BTN Europe presents an overview of business travel and MICE predictions for this year
Virtual Event - 1 October 2020
ExCeL London - 22-23 June 2021
Simon Scarborough is General Manager of Flemings Hotel in Mayfair. Founded by Robert Fleming in 1851, it now occupies six interconnecting Georgian Townhouses bordering Half Moon Street and Clarges Street in central London, and is privately owned. It has just completed a multi-million pound renovation
How is the market at the moment?
The London market is the strongest market in the UK, and it's doing very well. You still need to be on top of the situation with your guests and make sure you are looking after your corporate market but there is business out there and more confidence as well. I think London is a special case around the world in that it can recover more quickly than other cities around the world. The first quarter last year , every hotel in London was struggling, I think. But from April onwards we had a phenomenal year in terms of revpar (revenue per available room) and I think that was booking the trend around the world. Now it might be because we are a small niche place, independent and can react very quickly to things, but this year is looking very good with significant increase in rates.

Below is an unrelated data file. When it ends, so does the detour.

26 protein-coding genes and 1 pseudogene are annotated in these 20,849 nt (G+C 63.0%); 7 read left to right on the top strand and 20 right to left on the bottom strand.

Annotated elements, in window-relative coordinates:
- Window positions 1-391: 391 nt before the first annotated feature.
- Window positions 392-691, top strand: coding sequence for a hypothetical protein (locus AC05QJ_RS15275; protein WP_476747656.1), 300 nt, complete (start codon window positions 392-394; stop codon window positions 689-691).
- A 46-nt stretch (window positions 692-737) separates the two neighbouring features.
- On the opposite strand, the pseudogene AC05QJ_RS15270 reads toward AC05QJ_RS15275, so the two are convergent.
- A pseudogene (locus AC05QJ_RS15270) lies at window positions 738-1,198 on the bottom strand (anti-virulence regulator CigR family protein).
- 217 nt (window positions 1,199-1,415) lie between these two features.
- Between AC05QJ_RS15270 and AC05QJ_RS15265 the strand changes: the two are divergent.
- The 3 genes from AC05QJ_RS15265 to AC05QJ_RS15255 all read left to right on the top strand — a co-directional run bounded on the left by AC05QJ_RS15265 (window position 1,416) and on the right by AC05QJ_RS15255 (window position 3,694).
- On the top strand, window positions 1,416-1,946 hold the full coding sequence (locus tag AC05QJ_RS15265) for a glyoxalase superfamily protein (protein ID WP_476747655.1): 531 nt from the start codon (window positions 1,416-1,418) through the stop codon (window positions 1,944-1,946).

Because you've refurbished?
Yes, it is because of that as well, a lot of people are becoming aware of us who weren't aware before, and then there are those who like what they see and are returning. And we've pitched ourselves just below the top end of the market. We aren't cheap, but we are competitively priced for what we give. If you want to stay in Mayfair in a beautiful property with great service we are a good place to stay in. Our competitive set is local, so The Goring, The Stafford, the St James Club, the Athenaeum. The old set, most of them quite small, most of them under a 100 rooms and we have a few more, 129 rooms but we fit into that boutique style because of the style of place we are. People are always surprised when we say 129 rooms including 10 apartments.